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What Will the NFL on Twitter Look Like?

Courtesy of [@jasonmathews316](https://twitter.com/jasonmathews316).

Courtesy of @jasonmathews316.

Last month I wrote about the NFL’s plan to court cord-cutters by allowing Facebook to stream next season’s Thursday Night Football (TNF) games. Well, I got the cord-cutter part right.

NFL Commissioner Roger Goodell has announced plans to partner with Twitter, not Facebook, in order to improve the viewing experience of its tech-savvy fans.

“Twitter is where live events unfold and is the right partner for the NFL as we take the latest step in serving fans around the world live NFL football,” Goodell said via a press release.

Twitter CEO Jack Dorsey took things one step further, promising the partnership would transform the way fans currently watch football. But aside from shrinking the size of the viewer’s screen, what’s really in store for fans?

For starters, Thursday Night Football (or at least the ten games Twitter will stream) can now be viewed for free anywhere there’s a WiFi connection or a cell phone signal. There’s no need for a subscription to a specific carrier or cable company. In fact, viewers won’t even be required to have a Twitter account. And aside from the game itself, fans watching via Twitter will also have access to “in-game highlights from TNF as well as pre-game Periscope broadcasts from players and teams.”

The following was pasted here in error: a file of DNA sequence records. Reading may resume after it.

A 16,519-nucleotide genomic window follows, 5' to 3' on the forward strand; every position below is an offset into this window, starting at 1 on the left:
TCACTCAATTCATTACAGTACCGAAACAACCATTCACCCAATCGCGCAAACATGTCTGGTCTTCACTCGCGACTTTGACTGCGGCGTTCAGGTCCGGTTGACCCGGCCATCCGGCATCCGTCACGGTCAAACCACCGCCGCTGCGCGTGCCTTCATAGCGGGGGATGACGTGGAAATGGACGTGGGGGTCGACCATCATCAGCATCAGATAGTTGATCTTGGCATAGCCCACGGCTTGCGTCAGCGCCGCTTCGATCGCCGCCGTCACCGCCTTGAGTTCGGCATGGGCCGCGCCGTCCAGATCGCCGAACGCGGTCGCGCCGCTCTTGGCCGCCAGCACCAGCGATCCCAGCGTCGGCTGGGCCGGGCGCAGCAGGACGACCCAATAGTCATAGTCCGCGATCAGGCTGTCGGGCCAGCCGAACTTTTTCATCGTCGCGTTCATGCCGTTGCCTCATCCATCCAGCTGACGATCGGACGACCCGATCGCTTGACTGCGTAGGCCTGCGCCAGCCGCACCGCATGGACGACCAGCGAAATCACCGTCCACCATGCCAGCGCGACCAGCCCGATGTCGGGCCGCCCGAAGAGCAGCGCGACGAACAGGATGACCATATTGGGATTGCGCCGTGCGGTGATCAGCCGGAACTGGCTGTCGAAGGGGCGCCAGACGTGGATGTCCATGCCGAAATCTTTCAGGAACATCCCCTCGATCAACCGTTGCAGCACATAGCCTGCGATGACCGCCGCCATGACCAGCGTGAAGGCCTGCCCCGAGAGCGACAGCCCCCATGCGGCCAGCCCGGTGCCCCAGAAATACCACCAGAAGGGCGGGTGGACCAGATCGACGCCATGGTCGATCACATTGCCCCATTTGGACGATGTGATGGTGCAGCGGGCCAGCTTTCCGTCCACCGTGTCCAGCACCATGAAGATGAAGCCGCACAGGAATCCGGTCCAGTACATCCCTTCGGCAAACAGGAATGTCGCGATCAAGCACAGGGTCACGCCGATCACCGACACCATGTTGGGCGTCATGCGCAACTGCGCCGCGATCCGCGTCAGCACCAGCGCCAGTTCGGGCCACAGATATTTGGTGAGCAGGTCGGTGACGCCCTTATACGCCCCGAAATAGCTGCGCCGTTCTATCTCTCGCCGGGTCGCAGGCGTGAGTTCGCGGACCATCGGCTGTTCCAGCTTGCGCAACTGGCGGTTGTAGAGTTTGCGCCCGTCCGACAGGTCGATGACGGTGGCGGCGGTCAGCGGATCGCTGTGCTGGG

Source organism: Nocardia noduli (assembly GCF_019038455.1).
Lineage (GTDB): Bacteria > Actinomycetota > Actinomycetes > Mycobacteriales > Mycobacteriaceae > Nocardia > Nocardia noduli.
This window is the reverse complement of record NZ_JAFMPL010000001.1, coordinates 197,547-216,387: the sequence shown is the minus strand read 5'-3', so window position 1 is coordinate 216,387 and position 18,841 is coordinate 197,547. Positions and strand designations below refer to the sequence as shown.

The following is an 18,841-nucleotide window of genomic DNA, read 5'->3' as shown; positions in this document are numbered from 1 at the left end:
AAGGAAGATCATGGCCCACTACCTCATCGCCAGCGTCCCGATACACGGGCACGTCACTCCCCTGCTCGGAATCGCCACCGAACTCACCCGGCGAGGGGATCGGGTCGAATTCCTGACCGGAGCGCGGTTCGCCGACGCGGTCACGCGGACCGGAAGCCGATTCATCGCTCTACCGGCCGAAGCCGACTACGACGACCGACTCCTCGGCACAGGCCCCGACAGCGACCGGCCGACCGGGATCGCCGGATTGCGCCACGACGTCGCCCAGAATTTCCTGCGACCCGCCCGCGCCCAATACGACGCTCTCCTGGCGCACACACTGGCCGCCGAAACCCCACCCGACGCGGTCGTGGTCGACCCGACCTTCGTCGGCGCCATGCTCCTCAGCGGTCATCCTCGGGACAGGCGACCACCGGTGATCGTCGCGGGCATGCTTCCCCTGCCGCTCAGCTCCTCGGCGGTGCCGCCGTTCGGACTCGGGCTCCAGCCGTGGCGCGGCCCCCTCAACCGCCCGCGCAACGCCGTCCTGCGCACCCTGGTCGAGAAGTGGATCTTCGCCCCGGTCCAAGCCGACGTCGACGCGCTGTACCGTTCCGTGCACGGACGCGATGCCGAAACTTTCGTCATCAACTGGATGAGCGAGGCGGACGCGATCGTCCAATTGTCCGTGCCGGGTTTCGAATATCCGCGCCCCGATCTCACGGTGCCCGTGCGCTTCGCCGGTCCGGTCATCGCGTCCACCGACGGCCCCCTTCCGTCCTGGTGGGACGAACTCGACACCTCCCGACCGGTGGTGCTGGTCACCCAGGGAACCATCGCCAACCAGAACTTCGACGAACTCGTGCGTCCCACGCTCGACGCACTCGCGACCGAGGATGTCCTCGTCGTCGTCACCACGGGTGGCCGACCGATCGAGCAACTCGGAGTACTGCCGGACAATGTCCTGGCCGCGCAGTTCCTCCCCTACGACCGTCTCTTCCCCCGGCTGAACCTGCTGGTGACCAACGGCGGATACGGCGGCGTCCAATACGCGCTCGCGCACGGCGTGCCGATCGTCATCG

As for where TNF will live within Twitter, no one seems to know for sure. But according to Wired, a source within the company said that access to the game will be no more than a click or two away and may even end up on the Twitter homepage.

So what about the viewing experience? In an recent interview with SI’s Peter King, NFL executive vice president of media Brian Rolapp claimed users watching the game on their laptop will have the option of switching between full screen or splitting the screen with a Twitter newsfeed in order to read or make comments about the game.

In the same interview Twitter CFO Anthony Noto said that viewers watching the game on a smart phone were just a click away from viewing Twitter commentary. That’s good news for anyone who isn’t near a television, but it’s hard to see the advantage for anyone who is. Having to go back and forth between the game and your Twitter feed seems like a hassle compared to simply watching the game on TV with your phone in hand.

On the technical end, Twitter is still working out the details of how it will stream the games. But the answer to that question could have major implications, especially for fans looking to watch a game on a smart phone without WiFi. Three-plus hours of streaming video is sure to wreak havoc on the wallets of anyone without an unlimited data plan.

There’s still a lot we don’t know about how the NFL-Twitter partnership will pan out. But what we do know is that good or bad, the final product will have major implications for the future of live sporting events.

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